City of Hope Scientists Report Positive Immune Response Against Mpox Using a Vaccine Developed at Its Los Angeles Campus

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In research led by vaccine experts at City of Hope, a novel COVID-19 vaccine candidate (COH04S1) has been found to also elicit a robust immune response to the mpox (formerly known as monkey pox) virus. Humans and nonhuman primates who received COH04S1 generated an mpox virus (MPXV) cross-reactive antibody response similar to individuals who were vaccinated against mpox by the only Food and Drug Administration-approved smallpox/mpox vaccine on the market, JYNNEOS. In a relevant mouse model, the authors also showed that the novel COVID-19 vaccine provides protection against the mpox virus strain that caused the recent 2022/2023 global mpox outbreak. COH04S1 could represent a new tool for vaccinating against COVID-19 and mpox with just one injection. COH04S1 is licensed to Geovax laboratories (NASDAQ: GOVX) for COVID-19 and mpox.

In 2020, researchers at City of Hope developed a fully synthetic platform of the highly attenuated modified vaccinia Ankara (MVA) vector that is virtually identical to the form used in the JYNNEOS vaccine. MVA is a strain of a type of poxvirus used to deliver genes to cells that help the body figure out how to fight a virus. City of Hope scientists established a virtually identical replica of MVA and used it to make a multiantigen COVID-19 vaccine that is now in Phase 2 clinical trials and represents the most clinically advanced MVA-based COVID-19 vaccine. Because the vaccine uses a poxvirus replica, the team wanted to see if it also protected against mpox and found that it does. In fact, they found that mice vaccinated with COH04S1 or just the synthetic MVA both were protected from lung infection after being exposed to a globally circulating strain of mpox, further proving that the synthetic MVA shares virtually identical properties to the natural MVA.

While mpox is not an emergency at the moment, it is reemerging in various locales worldwide (Africa and Asia) and other poxvirus strains with pandemic potential could occur in the future. The COH04S1 vaccine could protect against different poxvirus strains and has the potential to be used as a dual vaccine that can be effective against COVID-19 and mpox disease. Furthermore, because the basic vaccine design can be modified, there could be multiple applications in which vaccines are made for other infectious disease indications but always include background protection against mpox.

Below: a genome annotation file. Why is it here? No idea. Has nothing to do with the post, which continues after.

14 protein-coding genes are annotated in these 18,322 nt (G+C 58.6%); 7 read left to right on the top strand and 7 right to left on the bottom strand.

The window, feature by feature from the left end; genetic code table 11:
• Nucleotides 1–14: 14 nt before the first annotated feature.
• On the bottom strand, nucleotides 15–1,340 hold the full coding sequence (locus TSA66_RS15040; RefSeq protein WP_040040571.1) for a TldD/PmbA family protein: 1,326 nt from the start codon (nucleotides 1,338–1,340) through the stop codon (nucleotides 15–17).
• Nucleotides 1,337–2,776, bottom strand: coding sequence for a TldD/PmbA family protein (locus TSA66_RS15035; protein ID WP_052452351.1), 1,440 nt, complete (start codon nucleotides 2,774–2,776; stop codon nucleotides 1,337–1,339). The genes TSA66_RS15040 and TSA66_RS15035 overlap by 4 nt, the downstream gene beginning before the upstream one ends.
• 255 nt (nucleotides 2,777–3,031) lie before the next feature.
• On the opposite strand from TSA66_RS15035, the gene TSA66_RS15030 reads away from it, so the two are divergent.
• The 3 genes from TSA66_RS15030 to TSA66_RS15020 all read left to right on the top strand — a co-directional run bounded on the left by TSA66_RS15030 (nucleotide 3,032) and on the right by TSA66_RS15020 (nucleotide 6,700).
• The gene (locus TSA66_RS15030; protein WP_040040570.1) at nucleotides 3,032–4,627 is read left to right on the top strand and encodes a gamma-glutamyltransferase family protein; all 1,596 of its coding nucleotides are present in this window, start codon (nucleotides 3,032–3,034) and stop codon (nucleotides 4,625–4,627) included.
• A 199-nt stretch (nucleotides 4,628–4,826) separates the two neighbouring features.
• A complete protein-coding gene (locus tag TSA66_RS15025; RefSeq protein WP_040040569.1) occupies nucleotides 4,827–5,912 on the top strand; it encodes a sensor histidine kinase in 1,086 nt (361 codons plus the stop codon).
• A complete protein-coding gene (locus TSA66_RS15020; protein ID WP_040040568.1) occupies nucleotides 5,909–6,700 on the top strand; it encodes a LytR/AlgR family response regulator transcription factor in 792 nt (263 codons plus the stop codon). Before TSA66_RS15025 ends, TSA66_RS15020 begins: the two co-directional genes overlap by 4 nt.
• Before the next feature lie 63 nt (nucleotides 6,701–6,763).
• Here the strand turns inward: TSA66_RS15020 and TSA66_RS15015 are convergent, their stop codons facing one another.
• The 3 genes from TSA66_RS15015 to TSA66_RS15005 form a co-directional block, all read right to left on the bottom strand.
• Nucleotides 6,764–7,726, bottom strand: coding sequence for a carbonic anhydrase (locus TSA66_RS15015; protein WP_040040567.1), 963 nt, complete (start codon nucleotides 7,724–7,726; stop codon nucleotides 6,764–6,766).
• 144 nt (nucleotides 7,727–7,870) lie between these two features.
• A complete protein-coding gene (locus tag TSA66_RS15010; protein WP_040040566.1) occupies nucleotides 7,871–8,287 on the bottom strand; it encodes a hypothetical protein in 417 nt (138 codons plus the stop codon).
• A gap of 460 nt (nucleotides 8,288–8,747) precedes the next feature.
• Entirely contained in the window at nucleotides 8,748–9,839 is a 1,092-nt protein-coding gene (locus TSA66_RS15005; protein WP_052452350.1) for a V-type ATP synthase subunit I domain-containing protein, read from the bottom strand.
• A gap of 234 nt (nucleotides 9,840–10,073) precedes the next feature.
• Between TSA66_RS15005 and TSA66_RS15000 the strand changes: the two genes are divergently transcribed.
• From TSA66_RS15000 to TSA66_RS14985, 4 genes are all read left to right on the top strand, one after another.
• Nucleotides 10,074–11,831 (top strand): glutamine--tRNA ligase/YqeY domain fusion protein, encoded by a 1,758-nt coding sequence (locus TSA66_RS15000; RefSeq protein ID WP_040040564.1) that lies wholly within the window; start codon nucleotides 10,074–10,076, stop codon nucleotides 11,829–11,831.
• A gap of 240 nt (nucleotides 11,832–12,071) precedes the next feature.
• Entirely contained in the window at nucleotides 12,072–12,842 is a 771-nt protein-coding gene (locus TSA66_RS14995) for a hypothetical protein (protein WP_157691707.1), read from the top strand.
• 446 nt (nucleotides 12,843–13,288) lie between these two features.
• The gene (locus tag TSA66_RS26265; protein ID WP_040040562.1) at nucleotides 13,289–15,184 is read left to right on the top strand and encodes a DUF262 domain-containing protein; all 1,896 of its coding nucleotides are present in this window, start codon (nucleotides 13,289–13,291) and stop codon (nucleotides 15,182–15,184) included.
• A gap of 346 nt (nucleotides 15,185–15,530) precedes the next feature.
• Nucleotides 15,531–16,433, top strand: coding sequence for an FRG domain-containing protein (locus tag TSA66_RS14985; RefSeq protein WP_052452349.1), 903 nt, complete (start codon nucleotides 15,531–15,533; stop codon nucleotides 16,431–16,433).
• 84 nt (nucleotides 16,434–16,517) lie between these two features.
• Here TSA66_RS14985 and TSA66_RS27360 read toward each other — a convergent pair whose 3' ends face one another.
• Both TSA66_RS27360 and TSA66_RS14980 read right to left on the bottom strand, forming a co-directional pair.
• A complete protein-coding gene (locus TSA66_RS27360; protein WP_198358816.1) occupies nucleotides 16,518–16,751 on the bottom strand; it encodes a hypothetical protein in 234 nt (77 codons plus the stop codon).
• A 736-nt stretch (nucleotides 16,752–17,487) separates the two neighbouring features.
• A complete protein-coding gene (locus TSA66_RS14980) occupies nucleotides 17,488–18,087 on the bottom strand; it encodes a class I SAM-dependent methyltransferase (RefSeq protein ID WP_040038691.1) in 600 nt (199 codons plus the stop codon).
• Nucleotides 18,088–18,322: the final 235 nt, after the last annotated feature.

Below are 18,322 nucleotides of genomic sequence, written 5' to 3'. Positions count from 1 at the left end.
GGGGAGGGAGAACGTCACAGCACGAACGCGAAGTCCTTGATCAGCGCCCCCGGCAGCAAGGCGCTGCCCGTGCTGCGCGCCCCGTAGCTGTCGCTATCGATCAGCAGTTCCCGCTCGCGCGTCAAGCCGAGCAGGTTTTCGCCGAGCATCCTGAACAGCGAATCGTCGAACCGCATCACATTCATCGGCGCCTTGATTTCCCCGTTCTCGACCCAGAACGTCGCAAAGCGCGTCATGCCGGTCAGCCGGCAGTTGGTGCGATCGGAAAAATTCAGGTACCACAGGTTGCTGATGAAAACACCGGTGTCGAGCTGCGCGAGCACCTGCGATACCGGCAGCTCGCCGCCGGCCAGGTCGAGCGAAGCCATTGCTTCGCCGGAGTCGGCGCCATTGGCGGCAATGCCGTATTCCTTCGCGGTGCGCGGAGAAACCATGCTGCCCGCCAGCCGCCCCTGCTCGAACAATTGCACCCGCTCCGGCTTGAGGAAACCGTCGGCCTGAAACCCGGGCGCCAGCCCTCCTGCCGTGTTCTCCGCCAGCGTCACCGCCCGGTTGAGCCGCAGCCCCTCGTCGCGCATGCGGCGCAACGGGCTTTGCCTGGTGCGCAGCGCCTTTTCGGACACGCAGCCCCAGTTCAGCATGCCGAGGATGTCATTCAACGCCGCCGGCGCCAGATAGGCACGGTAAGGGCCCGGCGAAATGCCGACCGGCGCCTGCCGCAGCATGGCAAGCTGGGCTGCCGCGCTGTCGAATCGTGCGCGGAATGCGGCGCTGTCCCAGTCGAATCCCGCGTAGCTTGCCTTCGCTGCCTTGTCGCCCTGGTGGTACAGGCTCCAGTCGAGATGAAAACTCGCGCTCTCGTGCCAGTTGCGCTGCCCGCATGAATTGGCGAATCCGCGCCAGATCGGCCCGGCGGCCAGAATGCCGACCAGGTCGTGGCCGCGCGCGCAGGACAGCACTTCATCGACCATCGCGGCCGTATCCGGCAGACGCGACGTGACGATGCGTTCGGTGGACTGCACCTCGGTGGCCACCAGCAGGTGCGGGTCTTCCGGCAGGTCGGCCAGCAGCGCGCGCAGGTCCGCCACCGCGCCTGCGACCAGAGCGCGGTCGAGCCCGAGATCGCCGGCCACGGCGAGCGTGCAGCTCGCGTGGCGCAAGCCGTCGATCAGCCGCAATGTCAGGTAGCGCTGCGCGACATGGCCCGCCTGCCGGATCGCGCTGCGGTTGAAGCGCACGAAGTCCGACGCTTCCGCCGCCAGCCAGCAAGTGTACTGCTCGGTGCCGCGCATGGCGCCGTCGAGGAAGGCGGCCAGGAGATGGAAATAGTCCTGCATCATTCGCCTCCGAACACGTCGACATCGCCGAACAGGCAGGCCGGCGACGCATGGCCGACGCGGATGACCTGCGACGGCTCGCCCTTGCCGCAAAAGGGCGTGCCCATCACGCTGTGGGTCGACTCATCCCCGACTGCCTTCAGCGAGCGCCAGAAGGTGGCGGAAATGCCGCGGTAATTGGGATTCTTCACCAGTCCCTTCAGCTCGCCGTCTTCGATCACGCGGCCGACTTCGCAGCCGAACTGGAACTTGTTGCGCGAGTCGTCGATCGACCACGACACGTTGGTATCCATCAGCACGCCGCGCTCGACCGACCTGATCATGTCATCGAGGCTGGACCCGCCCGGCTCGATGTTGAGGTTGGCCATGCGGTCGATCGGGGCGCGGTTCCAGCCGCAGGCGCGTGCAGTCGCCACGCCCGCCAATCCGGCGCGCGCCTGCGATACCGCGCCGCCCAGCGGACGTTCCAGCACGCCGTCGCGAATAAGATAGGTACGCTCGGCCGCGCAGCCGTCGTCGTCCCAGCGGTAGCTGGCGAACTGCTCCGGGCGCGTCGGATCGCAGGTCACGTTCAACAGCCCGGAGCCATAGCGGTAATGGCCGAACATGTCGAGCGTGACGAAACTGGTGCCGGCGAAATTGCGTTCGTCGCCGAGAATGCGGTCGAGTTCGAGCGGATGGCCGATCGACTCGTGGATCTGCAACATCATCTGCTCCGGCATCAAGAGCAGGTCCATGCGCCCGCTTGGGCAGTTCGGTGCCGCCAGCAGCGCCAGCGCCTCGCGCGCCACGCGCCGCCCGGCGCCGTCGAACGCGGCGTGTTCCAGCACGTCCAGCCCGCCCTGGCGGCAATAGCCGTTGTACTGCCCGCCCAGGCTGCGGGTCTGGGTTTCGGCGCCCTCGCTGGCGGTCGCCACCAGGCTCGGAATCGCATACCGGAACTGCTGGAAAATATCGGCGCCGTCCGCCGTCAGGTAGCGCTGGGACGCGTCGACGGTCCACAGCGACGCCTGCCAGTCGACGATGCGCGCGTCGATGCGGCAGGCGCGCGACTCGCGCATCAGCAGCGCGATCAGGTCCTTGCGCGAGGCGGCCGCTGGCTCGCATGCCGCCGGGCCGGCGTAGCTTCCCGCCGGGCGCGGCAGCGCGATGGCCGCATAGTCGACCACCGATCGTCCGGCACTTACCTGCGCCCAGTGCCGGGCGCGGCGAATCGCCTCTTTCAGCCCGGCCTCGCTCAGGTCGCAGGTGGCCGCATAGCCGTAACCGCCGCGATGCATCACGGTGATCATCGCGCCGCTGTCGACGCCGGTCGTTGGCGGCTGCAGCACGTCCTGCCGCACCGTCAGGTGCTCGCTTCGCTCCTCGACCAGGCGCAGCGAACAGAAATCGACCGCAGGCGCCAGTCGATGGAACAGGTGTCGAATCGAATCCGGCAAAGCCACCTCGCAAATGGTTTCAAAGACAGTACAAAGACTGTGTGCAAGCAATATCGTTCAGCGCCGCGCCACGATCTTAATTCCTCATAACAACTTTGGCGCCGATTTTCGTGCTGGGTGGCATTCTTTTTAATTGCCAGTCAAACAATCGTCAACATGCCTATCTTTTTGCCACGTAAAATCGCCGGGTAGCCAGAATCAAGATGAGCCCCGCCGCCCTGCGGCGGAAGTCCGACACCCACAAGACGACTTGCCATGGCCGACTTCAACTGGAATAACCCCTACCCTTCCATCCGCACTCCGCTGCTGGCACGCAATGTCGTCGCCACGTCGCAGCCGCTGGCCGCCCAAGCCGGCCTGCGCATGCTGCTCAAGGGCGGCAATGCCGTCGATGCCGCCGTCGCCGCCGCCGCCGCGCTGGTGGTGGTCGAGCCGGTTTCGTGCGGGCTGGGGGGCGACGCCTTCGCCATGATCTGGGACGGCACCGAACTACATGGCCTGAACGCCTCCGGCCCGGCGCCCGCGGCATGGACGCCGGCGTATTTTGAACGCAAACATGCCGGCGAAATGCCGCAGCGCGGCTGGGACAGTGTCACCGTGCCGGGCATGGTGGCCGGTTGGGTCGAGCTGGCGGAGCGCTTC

The researchers also believe that COH04S1 could serve as an alternative to JYNNEOS in the face of a large outbreak or vaccine shortage, as viral vector vaccine production is hard to scale up rapidly. Immunocompromised individuals are more susceptible to mpox infection symptoms. Because COH04S1 uses the synthetic MVA vector that has been safely tested in hematopoietic cell transplant recipients, it could also serve as a much-needed option for this population and other immunocompromised populations, such as people living with HIV and cancer.

The research team is actively moving forward with plans to develop COH04S1 as an alternative to JYNNEOS and are currently producing it in a cell line for vaccinations. They would also like to develop a clinical trial to do a direct comparison of COH04S1 and JYNNEOS to see if there are differences in response rates and mechanisms.

Flavia Chiuppesi, Ph.D., formerly at City of Hope, is the study’s lead author. Study author Felix Wussow, Ph.D., City of Hope assistant research professor in the Department of Hematology & Hematopoietic Cell Transplantation, is available for interviews. Wussow is an inventor and developer of the COVID-19 vaccine, as well as the synthetic vaccine platform, along with Diamond and Chiuppesi. John Zaia, M.D., the Aaron D. Miller and Edith Miller Chair in Gene Therapy at City of Hope, is the paper’s second author. Diamond is the principal investigator of these studies and a paid consultant for Geovax.

The research was supported by the City of Hope Integrated Drug Development Venture program, the Carol Moss Foundation, and donors Julie and Roger Baskes, Judd Malkin and Michael Sweig.

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About City of Hope
City of Hope's mission is to make hope a reality for all touched by cancer and diabetes. Founded in 1913, City of Hope has grown into one of the largest cancer research and treatment organizations in the U.S. and one of the leading research centers for diabetes and other life-threatening illnesses. City of Hope research has been the basis for numerous breakthrough cancer medicines, as well as human synthetic insulin and monoclonal antibodies. With an independent, National Cancer Institute-designated comprehensive cancer center at its core, City of Hope brings a uniquely integrated model to patients spanning cancer care, research and development, academics and training, and innovation initiatives. City of Hope’s growing national system includes its Los Angeles campus, a network of clinical care locations across Southern California, a new cancer center in Orange County, California, and treatment facilities in Atlanta, Chicago and Phoenix. City of Hope’s affiliated group of organizations includes Translational Genomics Research Institute and AccessHopeTM. For more information about City of Hope, follow us on Facebook, X, YouTube, Instagram and LinkedIn.

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